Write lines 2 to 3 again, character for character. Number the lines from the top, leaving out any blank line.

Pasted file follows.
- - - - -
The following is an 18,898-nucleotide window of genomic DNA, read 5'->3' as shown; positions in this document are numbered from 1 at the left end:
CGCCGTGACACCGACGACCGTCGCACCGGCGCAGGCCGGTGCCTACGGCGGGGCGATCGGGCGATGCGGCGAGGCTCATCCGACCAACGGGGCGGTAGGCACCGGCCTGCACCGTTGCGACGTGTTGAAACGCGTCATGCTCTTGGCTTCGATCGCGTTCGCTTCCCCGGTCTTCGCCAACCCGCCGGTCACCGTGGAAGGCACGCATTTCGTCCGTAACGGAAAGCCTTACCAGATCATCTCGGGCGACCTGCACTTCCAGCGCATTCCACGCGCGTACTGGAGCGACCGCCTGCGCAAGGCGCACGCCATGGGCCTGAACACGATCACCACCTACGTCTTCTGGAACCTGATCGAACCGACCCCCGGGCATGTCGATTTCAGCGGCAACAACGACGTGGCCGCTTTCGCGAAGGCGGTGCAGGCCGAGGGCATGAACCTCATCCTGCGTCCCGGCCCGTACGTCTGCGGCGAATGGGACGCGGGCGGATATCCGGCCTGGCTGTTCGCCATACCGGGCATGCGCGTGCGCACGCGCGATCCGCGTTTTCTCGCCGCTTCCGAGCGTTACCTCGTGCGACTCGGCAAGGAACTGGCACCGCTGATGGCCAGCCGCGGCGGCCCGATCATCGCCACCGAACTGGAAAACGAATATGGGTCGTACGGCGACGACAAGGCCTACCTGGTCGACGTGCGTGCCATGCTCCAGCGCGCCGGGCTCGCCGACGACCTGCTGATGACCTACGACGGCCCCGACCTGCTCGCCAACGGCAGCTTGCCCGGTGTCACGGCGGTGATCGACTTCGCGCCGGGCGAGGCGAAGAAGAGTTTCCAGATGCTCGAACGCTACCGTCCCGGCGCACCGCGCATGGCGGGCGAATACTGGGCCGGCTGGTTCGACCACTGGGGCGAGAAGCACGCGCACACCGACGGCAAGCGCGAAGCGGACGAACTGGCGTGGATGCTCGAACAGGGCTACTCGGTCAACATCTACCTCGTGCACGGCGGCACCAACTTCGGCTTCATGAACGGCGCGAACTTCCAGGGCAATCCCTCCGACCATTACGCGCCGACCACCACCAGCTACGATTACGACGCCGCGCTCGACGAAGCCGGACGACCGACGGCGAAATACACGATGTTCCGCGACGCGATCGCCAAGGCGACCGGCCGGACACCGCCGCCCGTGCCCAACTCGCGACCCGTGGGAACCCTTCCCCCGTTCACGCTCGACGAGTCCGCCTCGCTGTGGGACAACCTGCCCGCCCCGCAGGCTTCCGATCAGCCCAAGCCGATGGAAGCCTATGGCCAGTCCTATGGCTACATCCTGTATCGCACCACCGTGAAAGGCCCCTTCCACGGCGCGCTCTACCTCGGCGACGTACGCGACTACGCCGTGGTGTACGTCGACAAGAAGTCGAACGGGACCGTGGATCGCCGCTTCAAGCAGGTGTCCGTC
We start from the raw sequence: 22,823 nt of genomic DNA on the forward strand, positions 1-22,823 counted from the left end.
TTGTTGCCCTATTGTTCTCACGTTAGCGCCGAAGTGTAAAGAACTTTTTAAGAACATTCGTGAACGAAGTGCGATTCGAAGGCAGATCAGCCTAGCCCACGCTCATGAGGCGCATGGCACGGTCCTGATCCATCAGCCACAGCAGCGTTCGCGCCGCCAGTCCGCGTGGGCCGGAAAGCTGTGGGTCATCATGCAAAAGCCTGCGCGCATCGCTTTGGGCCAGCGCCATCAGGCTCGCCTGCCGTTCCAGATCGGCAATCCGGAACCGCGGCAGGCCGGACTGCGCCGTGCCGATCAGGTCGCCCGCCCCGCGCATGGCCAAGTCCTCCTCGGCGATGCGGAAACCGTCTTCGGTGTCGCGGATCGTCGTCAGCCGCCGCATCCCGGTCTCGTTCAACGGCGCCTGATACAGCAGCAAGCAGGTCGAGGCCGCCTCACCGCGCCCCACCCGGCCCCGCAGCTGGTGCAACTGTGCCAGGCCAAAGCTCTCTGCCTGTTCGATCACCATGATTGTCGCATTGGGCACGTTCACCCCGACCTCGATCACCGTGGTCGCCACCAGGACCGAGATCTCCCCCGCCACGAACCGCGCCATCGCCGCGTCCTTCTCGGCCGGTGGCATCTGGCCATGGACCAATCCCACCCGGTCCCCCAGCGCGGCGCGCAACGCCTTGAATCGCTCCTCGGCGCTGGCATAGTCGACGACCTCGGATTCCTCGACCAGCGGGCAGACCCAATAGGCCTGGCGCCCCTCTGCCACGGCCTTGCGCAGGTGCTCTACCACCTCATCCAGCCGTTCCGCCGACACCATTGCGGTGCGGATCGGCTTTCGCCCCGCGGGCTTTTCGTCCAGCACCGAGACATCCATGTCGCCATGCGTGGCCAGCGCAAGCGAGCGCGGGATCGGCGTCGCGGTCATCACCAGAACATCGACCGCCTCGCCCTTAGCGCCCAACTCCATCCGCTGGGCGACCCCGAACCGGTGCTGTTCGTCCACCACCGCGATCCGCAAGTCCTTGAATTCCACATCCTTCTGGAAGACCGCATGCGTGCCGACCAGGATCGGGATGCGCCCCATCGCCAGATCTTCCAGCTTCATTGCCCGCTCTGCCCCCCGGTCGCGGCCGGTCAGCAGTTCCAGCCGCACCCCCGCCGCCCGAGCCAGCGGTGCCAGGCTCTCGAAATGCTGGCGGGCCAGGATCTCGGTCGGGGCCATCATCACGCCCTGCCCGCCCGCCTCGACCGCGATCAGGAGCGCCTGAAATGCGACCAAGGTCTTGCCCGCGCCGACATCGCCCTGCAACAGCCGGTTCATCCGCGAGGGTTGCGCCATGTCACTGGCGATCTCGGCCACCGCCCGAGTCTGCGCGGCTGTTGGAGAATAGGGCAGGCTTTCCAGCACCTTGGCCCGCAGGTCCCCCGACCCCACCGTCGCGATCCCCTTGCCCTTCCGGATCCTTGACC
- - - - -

CGCCGTGACACCGACGACCGTCGCACCGGCGCAGGCCGGTGCCTACGGCGGGGCGATCGGGCGATGCGGCGAGGCTCATCCGACCAACGGGGCGGTAGGCACCGGCCTGCACCGTTGCGACGTGTTGAAACGCGTCATGCTCTTGGCTTCGATCGCGTTCGCTTCCCCGGTCTTCGCCAACCCGCCGGTCACCGTGGAAGGCACGCATTTCGTCCGTAACGGAAAGCCTTACCAGATCATCTCGGGCGACCTGCACTTCCAGCGCATTCCACGCGCGTACTGGAGCGACCGCCTGCGCAAGGCGCACGCCATGGGCCTGAACACGATCACCACCTACGTCTTCTGGAACCTGATCGAACCGACCCCCGGGCATGTCGATTTCAGCGGCAACAACGACGTGGCCGCTTTCGCGAAGGCGGTGCAGGCCGAGGGCATGAACCTCATCCTGCGTCCCGGCCCGTACGTCTGCGGCGAATGGGACGCGGGCGGATATCCGGCCTGGCTGTTCGCCATACCGGGCATGCGCGTGCGCACGCGCGATCCGCGTTTTCTCGCCGCTTCCGAGCGTTACCTCGTGCGACTCGGCAAGGAACTGGCACCGCTGATGGCCAGCCGCGGCGGCCCGATCATCGCCACCGAACTGGAAAACGAATATGGGTCGTACGGCGACGACAAGGCCTACCTGGTCGACGTGCGTGCCATGCTCCAGCGCGCCGGGCTCGCCGACGACCTGCTGATGACCTACGACGGCCCCGACCTGCTCGCCAACGGCAGCTTGCCCGGTGTCACGGCGGTGATCGACTTCGCGCCGGGCGAGGCGAAGAAGAGTTTCCAGATGCTCGAACGCTACCGTCCCGGCGCACCGCGCATGGCGGGCGAATACTGGGCCGGCTGGTTCGACCACTGGGGCGAGAAGCACGCGCACACCGACGGCAAGCGCGAAGCGGACGAACTGGCGTGGATGCTCGAACAGGGCTACTCGGTCAACATCTACCTCGTGCACGGCGGCACCAACTTCGGCTTCATGAACGGCGCGAACTTCCAGGGCAATCCCTCCGACCATTACGCGCCGACCACCACCAGCTACGATTACGACGCCGCGCTCGACGAAGCCGGACGACCGACGGCGAAATACACGATGTTCCGCGACGCGATCGCCAAGGCGACCGGCCGGACACCGCCGCCCGTGCCCAACTCGCGACCCGTGGGAACCCTTCCCCCGTTCACGCTCGACGAGTCCGCCTCGCTGTGGGACAACCTGCCCGCCCCGCAGGCTTCCGATCAGCCCAAGCCGATGGAAGCCTATGGCCAGTCCTATGGCTACATCCTGTATCGCACCACCGTGAAAGGCCCCTTCCACGGCGCGCTCTACCTCGGCGACGTACGCGACTACGCCGTGGTGTACGTCGACAAGAAGTCGAACGGGACCGTGGATCGCCGCTTCAAGCAGGTGTCCGTC
We start from the raw sequence: 22,823 nt of genomic DNA on the forward strand, positions 1-22,823 counted from the left end.